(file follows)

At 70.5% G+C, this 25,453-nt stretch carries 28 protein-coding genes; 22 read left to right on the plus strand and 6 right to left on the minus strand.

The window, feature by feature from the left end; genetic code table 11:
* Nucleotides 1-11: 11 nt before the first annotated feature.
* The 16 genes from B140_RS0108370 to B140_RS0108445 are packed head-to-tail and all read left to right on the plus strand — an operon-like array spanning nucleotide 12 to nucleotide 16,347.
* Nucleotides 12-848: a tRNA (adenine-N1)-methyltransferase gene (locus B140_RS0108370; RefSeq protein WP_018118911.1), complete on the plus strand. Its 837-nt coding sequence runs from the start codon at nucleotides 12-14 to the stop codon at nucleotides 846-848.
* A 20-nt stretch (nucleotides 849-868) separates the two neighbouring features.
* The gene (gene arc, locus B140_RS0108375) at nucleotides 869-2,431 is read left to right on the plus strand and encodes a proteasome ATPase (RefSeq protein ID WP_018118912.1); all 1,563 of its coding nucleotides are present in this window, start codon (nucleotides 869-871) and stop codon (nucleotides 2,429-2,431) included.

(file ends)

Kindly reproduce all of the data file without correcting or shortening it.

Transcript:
At 70.5% G+C, this 25,453-nt stretch carries 28 protein-coding genes; 22 read left to right on the plus strand and 6 right to left on the minus strand.

The window, feature by feature from the left end; genetic code table 11:
* Nucleotides 1-11: 11 nt before the first annotated feature.
* The 16 genes from B140_RS0108370 to B140_RS0108445 are packed head-to-tail and all read left to right on the plus strand — an operon-like array spanning nucleotide 12 to nucleotide 16,347.
* Nucleotides 12-848: a tRNA (adenine-N1)-methyltransferase gene (locus B140_RS0108370; RefSeq protein WP_018118911.1), complete on the plus strand. Its 837-nt coding sequence runs from the start codon at nucleotides 12-14 to the stop codon at nucleotides 846-848.
* A 20-nt stretch (nucleotides 849-868) separates the two neighbouring features.
* The gene (gene arc, locus B140_RS0108375) at nucleotides 869-2,431 is read left to right on the plus strand and encodes a proteasome ATPase (RefSeq protein ID WP_018118912.1); all 1,563 of its coding nucleotides are present in this window, start codon (nucleotides 869-871) and stop codon (nucleotides 2,429-2,431) included.